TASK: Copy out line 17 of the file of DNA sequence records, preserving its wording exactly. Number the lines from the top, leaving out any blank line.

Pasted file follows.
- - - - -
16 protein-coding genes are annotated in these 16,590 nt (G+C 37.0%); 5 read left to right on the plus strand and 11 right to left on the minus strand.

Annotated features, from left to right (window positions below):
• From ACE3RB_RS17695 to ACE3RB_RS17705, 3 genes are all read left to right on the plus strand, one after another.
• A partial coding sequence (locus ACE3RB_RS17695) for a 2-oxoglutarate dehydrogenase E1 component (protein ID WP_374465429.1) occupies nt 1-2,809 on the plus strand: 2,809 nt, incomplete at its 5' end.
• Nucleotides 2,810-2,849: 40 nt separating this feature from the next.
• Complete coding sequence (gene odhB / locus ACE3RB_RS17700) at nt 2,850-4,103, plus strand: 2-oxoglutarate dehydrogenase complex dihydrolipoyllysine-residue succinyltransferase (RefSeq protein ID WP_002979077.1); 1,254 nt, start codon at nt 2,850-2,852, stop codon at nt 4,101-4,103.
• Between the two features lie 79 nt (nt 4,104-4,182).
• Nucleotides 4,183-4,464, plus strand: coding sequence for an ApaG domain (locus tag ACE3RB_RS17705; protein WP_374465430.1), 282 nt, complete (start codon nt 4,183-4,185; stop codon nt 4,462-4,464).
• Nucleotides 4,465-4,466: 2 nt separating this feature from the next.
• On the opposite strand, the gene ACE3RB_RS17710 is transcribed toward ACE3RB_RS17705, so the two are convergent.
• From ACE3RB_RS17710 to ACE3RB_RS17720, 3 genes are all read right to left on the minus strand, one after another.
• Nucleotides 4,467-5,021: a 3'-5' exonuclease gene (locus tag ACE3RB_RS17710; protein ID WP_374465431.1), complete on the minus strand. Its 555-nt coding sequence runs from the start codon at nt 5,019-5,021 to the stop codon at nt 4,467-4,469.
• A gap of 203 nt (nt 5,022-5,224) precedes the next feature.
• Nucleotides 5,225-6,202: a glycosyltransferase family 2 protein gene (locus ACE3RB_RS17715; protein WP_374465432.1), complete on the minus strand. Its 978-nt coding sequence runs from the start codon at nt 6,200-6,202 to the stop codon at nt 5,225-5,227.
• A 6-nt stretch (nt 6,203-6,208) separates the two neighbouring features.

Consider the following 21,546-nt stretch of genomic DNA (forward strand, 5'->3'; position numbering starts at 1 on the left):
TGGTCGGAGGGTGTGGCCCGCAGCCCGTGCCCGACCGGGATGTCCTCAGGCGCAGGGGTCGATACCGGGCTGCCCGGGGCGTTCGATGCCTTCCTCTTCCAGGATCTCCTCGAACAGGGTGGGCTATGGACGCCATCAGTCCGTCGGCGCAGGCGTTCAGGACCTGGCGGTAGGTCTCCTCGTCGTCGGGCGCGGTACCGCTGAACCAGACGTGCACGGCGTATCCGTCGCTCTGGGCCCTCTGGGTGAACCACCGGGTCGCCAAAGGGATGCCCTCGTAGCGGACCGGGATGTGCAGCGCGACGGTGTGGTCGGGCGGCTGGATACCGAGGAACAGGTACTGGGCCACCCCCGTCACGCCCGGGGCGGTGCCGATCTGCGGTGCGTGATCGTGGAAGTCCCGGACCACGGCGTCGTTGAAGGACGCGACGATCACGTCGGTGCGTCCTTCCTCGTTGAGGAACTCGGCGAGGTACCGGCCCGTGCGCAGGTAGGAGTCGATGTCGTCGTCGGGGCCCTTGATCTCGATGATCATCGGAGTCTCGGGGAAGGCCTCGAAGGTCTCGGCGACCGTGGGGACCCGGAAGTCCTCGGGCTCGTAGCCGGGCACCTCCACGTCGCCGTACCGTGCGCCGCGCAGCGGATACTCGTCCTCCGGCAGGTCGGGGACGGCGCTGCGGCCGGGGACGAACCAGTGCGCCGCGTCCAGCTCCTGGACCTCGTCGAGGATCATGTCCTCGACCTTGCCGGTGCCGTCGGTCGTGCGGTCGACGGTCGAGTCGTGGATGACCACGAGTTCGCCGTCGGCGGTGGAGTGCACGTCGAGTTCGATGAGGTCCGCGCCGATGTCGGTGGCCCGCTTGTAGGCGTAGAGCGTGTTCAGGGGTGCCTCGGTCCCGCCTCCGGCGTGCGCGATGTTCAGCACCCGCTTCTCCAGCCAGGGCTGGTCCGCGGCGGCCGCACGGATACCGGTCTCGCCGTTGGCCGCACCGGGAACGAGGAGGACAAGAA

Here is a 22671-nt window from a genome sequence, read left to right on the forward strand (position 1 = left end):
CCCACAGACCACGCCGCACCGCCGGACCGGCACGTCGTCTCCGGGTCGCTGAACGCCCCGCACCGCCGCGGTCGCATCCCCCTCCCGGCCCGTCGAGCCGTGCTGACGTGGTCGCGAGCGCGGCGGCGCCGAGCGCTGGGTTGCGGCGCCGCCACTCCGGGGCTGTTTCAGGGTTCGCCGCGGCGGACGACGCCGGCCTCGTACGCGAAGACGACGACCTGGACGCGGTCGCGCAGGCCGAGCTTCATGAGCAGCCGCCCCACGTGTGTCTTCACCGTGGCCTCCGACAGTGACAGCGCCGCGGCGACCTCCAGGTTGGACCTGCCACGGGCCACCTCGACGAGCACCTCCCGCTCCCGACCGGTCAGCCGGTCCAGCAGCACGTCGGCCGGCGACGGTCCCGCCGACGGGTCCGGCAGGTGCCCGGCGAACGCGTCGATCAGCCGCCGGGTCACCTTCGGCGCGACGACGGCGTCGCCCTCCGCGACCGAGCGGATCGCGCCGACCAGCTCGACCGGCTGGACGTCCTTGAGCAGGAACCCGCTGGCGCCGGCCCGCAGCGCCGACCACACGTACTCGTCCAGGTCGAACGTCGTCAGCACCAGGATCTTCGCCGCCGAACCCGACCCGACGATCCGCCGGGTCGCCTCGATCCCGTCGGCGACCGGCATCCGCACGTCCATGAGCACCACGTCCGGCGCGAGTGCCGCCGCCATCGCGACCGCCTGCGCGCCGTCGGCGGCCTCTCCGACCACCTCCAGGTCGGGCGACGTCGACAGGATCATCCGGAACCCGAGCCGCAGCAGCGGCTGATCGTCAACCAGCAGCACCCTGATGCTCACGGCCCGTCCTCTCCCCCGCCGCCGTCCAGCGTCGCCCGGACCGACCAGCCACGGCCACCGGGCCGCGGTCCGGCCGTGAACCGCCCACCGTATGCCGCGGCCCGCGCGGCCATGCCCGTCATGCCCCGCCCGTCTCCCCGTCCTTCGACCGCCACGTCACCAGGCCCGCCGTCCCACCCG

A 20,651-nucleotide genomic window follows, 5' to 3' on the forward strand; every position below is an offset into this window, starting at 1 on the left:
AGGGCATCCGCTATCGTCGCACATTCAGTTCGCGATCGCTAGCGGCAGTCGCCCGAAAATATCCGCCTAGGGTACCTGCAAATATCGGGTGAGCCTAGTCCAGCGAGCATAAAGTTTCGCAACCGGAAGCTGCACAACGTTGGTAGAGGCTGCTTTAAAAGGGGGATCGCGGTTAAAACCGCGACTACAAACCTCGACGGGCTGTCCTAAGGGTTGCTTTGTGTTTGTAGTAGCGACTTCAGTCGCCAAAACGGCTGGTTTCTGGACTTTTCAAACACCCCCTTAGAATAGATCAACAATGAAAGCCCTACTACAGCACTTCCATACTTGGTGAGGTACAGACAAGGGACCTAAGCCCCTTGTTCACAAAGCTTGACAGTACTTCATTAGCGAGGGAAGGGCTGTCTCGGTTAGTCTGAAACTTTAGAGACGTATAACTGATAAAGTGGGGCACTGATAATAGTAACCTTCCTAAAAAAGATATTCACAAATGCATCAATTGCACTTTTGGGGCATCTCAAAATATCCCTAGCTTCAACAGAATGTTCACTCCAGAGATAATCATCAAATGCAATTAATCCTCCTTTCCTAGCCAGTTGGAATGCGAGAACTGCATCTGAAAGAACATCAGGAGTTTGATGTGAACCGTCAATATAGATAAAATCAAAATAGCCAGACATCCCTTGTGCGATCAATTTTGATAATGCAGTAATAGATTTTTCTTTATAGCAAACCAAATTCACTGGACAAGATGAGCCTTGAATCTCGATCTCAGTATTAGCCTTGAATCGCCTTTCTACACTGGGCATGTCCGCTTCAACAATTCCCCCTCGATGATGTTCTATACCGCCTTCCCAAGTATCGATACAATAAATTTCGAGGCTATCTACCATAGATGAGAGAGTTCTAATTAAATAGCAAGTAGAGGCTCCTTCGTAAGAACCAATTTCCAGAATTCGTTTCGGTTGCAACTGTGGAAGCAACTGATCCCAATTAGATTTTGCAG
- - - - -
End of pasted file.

TGGTCGGAGGGTGTGGCCCGCAGCCCGTGCCCGACCGGGATGTCCTCAGGCGCAGGGGTCGATACCGGGCTGCCCGGGGCGTTCGATGCCTTCCTCTTCCAGGATCTCCTCGAACAGGGTGGGCTATGGACGCCATCAGTCCGTCGGCGCAGGCGTTCAGGACCTGGCGGTAGGTCTCCTCGTCGTCGGGCGCGGTACCGCTGAACCAGACGTGCACGGCGTATCCGTCGCTCTGGGCCCTCTGGGTGAACCACCGGGTCGCCAAAGGGATGCCCTCGTAGCGGACCGGGATGTGCAGCGCGACGGTGTGGTCGGGCGGCTGGATACCGAGGAACAGGTACTGGGCCACCCCCGTCACGCCCGGGGCGGTGCCGATCTGCGGTGCGTGATCGTGGAAGTCCCGGACCACGGCGTCGTTGAAGGACGCGACGATCACGTCGGTGCGTCCTTCCTCGTTGAGGAACTCGGCGAGGTACCGGCCCGTGCGCAGGTAGGAGTCGATGTCGTCGTCGGGGCCCTTGATCTCGATGATCATCGGAGTCTCGGGGAAGGCCTCGAAGGTCTCGGCGACCGTGGGGACCCGGAAGTCCTCGGGCTCGTAGCCGGGCACCTCCACGTCGCCGTACCGTGCGCCGCGCAGCGGATACTCGTCCTCCGGCAGGTCGGGGACGGCGCTGCGGCCGGGGACGAACCAGTGCGCCGCGTCCAGCTCCTGGACCTCGTCGAGGATCATGTCCTCGACCTTGCCGGTGCCGTCGGTCGTGCGGTCGACGGTCGAGTCGTGGATGACCACGAGTTCGCCGTCGGCGGTGGAGTGCACGTCGAGTTCGATGAGGTCCGCGCCGATGTCGGTGGCCCGCTTGTAGGCGTAGAGCGTGTTCAGGGGTGCCTCGGTCCCGCCTCCGGCGTGCGCGATGTTCAGCACCCGCTTCTCCAGCCAGGGCTGGTCCGCGGCGGCCGCACGGATACCGGTCTCGCCGTTGGCCGCACCGGGAACGAGGAGGACAAGAA